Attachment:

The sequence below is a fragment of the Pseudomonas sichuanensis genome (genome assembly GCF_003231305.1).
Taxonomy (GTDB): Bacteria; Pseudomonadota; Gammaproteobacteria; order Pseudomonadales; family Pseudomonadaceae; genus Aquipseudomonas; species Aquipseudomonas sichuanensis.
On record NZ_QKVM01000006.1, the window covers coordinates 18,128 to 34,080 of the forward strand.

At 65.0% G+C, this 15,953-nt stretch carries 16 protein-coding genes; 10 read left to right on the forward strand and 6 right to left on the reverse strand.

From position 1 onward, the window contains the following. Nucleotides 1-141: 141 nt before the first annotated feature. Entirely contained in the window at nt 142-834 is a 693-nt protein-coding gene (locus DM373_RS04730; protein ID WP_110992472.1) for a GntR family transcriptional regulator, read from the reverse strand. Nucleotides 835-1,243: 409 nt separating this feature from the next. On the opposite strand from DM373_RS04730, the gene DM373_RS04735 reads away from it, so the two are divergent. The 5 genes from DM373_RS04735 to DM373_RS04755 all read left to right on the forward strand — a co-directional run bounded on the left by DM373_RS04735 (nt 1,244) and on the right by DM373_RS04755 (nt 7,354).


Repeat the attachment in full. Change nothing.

The sequence below is a fragment of the Pseudomonas sichuanensis genome (genome assembly GCF_003231305.1).
Taxonomy (GTDB): Bacteria; Pseudomonadota; Gammaproteobacteria; order Pseudomonadales; family Pseudomonadaceae; genus Aquipseudomonas; species Aquipseudomonas sichuanensis.
On record NZ_QKVM01000006.1, the window covers coordinates 18,128 to 34,080 of the forward strand.

At 65.0% G+C, this 15,953-nt stretch carries 16 protein-coding genes; 10 read left to right on the forward strand and 6 right to left on the reverse strand.

From position 1 onward, the window contains the following. Nucleotides 1-141: 141 nt before the first annotated feature. Entirely contained in the window at nt 142-834 is a 693-nt protein-coding gene (locus DM373_RS04730; protein ID WP_110992472.1) for a GntR family transcriptional regulator, read from the reverse strand. Nucleotides 835-1,243: 409 nt separating this feature from the next. On the opposite strand from DM373_RS04730, the gene DM373_RS04735 reads away from it, so the two are divergent. The 5 genes from DM373_RS04735 to DM373_RS04755 all read left to right on the forward strand — a co-directional run bounded on the left by DM373_RS04735 (nt 1,244) and on the right by DM373_RS04755 (nt 7,354).